My theory on what causes ice ages, and why human activity is the reason we're not in an ice age right now.
I've never heard anyone posit an explanation for why we go in and out of ice ages, so here's mine.
Look at the red line in the middle of the chart I posted, you'll see that it has peaks that come regularly, but not so regularly that it would suggest some sort of astronomical event that happens like clockwork, it looks more like a repeating process to me. It follows the same basic pattern each time, but not quite the same schedule.
Since it's a cycle, it just keeps repeating, so I'll start at the point when the earth is coming out of an ice age. As the ice retreats in the summer, there are patches of bare ground where forest which had once been there was killed off by ice. When the sun hits these bare areas, they get warm and heat the air, causing more ice to melt. The ground exposed by the melting ice has no vegetation, so it heats up too and a feedback loop develops, warming the planet until the ice is gone. This is the big spike in temperature you see on the chart, and why it peaks higher than at any other time: the ice is no longer reflecting solar energy and there's no vegetation to cool the ground.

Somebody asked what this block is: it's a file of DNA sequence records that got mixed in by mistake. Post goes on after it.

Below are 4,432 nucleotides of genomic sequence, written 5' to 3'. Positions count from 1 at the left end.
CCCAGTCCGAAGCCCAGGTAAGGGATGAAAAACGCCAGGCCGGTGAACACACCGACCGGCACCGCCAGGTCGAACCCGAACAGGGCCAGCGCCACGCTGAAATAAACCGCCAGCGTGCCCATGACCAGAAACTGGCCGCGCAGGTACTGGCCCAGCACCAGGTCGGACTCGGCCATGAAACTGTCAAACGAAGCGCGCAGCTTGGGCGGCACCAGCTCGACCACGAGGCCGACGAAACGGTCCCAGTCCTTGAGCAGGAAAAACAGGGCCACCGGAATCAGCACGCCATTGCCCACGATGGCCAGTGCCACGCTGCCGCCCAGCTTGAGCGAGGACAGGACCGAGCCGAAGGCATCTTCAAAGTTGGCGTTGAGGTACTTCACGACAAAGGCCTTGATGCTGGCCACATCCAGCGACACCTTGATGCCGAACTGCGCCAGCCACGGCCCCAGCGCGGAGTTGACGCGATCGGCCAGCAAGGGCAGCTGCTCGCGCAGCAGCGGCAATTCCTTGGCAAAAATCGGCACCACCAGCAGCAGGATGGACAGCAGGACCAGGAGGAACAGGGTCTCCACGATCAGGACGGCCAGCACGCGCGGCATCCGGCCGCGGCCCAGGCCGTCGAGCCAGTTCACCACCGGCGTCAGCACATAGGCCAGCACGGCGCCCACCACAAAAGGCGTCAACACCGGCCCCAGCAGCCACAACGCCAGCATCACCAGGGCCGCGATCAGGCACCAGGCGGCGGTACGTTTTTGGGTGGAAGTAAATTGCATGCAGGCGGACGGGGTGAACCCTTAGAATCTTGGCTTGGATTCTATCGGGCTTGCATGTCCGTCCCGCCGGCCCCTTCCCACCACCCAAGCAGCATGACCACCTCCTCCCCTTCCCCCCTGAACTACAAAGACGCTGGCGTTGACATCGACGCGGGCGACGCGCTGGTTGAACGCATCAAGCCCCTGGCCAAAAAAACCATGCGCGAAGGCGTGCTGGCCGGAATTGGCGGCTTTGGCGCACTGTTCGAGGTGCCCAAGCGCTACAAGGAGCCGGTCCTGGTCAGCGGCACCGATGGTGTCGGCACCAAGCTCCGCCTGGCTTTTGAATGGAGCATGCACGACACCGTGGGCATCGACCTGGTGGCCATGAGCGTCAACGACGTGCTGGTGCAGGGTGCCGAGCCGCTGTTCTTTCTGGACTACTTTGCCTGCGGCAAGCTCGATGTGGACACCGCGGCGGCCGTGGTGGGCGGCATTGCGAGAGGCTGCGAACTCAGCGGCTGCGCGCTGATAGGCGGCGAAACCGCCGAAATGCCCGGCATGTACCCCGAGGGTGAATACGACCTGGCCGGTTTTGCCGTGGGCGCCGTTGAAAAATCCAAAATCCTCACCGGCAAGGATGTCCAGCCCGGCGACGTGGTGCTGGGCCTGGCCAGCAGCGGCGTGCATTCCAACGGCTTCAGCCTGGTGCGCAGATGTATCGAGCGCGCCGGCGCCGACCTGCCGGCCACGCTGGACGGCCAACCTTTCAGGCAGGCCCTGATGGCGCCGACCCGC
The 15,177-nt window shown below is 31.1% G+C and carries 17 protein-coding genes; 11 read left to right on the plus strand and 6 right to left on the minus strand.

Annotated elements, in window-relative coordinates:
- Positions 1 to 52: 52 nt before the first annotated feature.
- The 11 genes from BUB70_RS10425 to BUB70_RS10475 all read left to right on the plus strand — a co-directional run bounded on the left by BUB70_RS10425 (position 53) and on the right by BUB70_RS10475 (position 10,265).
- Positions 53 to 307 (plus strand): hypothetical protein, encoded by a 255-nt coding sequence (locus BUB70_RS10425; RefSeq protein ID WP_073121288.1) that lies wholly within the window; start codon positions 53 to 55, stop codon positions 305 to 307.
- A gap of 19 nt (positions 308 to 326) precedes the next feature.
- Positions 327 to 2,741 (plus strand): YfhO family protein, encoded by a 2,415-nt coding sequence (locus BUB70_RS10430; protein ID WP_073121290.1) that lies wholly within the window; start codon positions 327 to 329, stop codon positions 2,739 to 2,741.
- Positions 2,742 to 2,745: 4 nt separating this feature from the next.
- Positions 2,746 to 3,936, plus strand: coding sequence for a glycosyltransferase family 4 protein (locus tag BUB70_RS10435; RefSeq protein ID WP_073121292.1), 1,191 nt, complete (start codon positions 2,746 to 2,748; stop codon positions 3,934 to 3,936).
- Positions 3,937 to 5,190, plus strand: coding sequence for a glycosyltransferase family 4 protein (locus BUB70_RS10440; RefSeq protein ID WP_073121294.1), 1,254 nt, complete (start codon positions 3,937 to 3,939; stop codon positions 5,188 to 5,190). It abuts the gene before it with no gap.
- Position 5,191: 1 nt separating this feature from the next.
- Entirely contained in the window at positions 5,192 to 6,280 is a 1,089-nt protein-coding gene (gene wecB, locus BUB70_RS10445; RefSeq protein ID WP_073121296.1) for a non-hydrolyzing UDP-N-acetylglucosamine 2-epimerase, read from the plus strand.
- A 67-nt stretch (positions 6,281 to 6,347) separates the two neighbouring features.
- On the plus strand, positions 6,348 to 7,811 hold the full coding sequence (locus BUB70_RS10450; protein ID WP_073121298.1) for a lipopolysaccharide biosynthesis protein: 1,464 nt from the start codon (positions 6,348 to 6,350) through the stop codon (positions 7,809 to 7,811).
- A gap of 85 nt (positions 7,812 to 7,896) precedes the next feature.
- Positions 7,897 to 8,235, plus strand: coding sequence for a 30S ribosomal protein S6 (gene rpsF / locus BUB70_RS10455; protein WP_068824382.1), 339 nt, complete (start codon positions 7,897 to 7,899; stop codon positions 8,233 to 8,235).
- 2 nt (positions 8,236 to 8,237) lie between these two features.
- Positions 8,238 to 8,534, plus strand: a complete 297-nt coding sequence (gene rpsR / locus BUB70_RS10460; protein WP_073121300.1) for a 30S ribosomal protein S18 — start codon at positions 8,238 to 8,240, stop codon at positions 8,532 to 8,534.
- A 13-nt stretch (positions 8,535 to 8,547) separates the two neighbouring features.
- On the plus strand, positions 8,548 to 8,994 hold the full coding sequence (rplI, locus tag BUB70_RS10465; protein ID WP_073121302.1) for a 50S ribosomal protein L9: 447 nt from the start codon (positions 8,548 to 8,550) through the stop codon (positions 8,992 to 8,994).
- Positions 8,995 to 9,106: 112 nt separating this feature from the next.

As plant life begins to return, it starts to consume solar energy, but the process takes a long time, since glaciers wiped away a lot of the top soil. Eventually though, forests spread across the earth, covering every piece of open ground, as forests tend to do. The trees become very large, the forests very dense, and they consume enough of the solar energy that the planet tips into a long cooling phase. Eventually ice sheets cover most of the planet, killing most of the forest, then the open ground heats the air and the whole process repeats.
That's why our present warm period just keeps going and going when previous warm periods were much more brief. This time there were humans, and not just humans, civilizations. Thousands of years ago the Middle East and North Africa were covered in forest, but ancient civilizations cut most of it down. That excess heat from that bare ground was sufficient to prevent the earth from tipping into the ice age that would normally be well underway by now. As civilization spread across the globe, so did deforestation, so we've made the earth's climate more similar to the way it normally is during the early part of a warm period.
As such, I don't think we'll be going into an ice age until or unless people stop artificially limiting the forest cover of the planet.